Book Review | My Side Of The Ocean by Ron Irwin

Thank you to Pan MacMillan South Africa for providing me with a free copy in exchange for an honest review. All opinions are my own.

SPOILER WARNING: This review may contain spoilers!
FormatTrade Paperback
Pages253 pages
PublishedFebruary 1, 2023 by Pan Macmillan South Africa
GenreAdult, Fiction, Contemporary
Book SeriesStandalone
Content WarningTrauma, shark attack, fear, adultery

Accomplished American artist Stella Wright’s beachside home in Cape Town is perched on the edge of land and sea, safety and vulnerability, the domestic and the wild. When Stella takes an afternoon swim, she is unprepared for the drama that unfolds. She and a nearby surfer are tracked by a giant great white shark that swims close enough so she can look it in the eye, leaving the two of them deeply traumatised.

The surfer – Ben – is a waterman who paints trawlers for a living. There is an almost instant attraction between them, but Stella is married to wealthy American financier Jack Barlow, and she and her husband are preparing to leave the country. Stella and Ben begin a passionate affair. The two of them must face their fear of the water; Stella because beaches and oceans form the basis of her art, Ben because surfing is his passion. Into this situation Jack returns from overseas to tie up their affairs and bring Stella back to New York.

Stella must make a choice between the man who has reawakened her original passion for art, and the man who can give her everything else the world has to offer.

My Side of the Ocean is a novel of great empathy and insight, exploring essential questions about what it means to live, and love, when the secure foundations of a life have been ripped away.

“‘Oh! Always, many.’ He had an inscrutable politeness about him, and this kind of obtuse questioning, for him might be considered rude. I was sensitive to his privacy. His space. This country was still healing from its oppressive past – would always be healing – so we spoke to each other with exaggerated friendliness, an ever-present formaility.”

Ron Irwin

Now here is another book that surprised me even though it is way out of my comfort zone. My Side of The Ocean is a novel about healing and overcoming your fears, it’s a novel about finding yourself again and the need to be one’s true self.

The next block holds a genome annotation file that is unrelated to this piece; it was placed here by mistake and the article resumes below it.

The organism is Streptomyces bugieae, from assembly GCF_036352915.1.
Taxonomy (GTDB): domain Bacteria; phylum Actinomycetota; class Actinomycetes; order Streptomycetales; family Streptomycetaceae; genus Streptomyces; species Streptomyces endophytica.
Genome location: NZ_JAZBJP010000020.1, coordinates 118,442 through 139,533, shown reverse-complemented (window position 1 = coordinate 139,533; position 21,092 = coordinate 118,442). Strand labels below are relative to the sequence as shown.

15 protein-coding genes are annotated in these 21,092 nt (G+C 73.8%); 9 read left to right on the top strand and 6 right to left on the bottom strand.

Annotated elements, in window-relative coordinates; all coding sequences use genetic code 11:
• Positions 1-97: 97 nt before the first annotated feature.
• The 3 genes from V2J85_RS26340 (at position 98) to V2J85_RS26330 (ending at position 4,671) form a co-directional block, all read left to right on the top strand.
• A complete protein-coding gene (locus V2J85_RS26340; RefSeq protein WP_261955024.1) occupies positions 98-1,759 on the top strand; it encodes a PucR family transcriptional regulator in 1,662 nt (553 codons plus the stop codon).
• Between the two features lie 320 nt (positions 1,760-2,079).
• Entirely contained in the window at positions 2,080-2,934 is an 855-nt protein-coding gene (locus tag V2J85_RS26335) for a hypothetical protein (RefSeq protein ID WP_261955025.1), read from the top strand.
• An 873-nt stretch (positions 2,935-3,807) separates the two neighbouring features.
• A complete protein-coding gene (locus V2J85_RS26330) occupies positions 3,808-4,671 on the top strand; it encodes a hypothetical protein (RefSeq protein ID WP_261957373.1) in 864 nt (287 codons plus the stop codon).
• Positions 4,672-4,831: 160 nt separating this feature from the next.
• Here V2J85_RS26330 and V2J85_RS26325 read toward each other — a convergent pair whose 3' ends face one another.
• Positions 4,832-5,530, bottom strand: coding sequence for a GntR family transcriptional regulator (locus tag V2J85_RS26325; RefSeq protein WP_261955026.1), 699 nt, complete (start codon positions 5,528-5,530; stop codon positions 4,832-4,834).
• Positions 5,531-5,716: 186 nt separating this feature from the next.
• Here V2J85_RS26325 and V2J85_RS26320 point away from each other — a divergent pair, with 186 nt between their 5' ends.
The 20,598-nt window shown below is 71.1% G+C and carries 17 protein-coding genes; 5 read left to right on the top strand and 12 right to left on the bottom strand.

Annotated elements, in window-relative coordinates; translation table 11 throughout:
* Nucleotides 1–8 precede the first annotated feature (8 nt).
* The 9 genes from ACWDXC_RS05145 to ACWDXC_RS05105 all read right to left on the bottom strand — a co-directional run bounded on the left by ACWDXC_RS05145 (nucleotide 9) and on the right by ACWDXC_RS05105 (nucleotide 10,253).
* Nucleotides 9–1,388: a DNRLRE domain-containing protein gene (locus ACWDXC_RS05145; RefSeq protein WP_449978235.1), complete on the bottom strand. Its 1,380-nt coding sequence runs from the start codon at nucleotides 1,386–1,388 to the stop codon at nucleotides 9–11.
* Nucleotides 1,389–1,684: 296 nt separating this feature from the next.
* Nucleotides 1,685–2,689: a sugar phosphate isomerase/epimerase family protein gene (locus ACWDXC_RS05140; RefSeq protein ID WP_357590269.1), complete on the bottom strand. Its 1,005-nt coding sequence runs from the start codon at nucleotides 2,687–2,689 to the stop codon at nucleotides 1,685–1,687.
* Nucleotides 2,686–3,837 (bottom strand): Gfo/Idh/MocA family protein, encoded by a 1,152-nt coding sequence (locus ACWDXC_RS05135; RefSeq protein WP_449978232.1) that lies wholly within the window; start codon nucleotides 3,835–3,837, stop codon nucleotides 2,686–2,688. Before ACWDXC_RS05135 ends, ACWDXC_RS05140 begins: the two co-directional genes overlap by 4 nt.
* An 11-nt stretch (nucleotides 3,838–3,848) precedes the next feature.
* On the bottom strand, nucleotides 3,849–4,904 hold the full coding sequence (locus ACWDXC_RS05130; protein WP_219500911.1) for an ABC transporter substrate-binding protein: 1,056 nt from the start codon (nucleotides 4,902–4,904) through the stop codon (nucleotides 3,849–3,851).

• The Trauma: When something terrible is happening to you and you are literally staring death in the face, your entire entire world shatters in a matter of moments. Fear is everything! The hardest part is having to break through that fear enough to be able to rational enough to let self-preservation take over, at the very least. The opening chapters of the book describe this so perfectly that I was gasping for breath after.
  • The Fear: Having nearly drowned as a young teenager, at a beach we’ve visited all our lives, I have been irrationally afraid of all large bodies of water ever since; I’ll go to the beach if I have to, but I’ll stay far away from the water. The author does an amazing job of carrying Stella’s fears over into the rest of her life and how it affects even her day-to-day routines.
  • The Characters: Stella was so relatable; like many people, her life has reached a kind of stalemate and she feels stuck in a rut. She is someone with a successful job and marriage with her art now being almost like a hobby; Jack, Stella’s husband, a typical American businessman in the country for his Hedge Fund, just wants to tie up loose ends and go back to New York; Ben, the surfer who suffered the trauma with Stella, is aloof and mysterious, but he fell a little flat for me.
  • The Setting: Cape Town is simply gorgeous; with a beautiful coastline and evergreen flora the Mother City will take your breath away. Even though I am not personally intimate with the area the author has done an amazing job bringing the atmosphere to life.
  • The Accuracy: This story takes place during the drought we were experiencing a few years ago (before the Corona Virus outbreak) and Irwin accurately describes the restrictions we faced and how some people were doing their part (and more) while others, like Jack, couldn’t have been bothered.

Also, a touch which I thoroughly enjoyed, this book starts each chapter with a specimen of Stella’s artwork (done by Ayanda Phasha) and a fact about sharks and how they inhabit our waters; very nice.

Happy reading!


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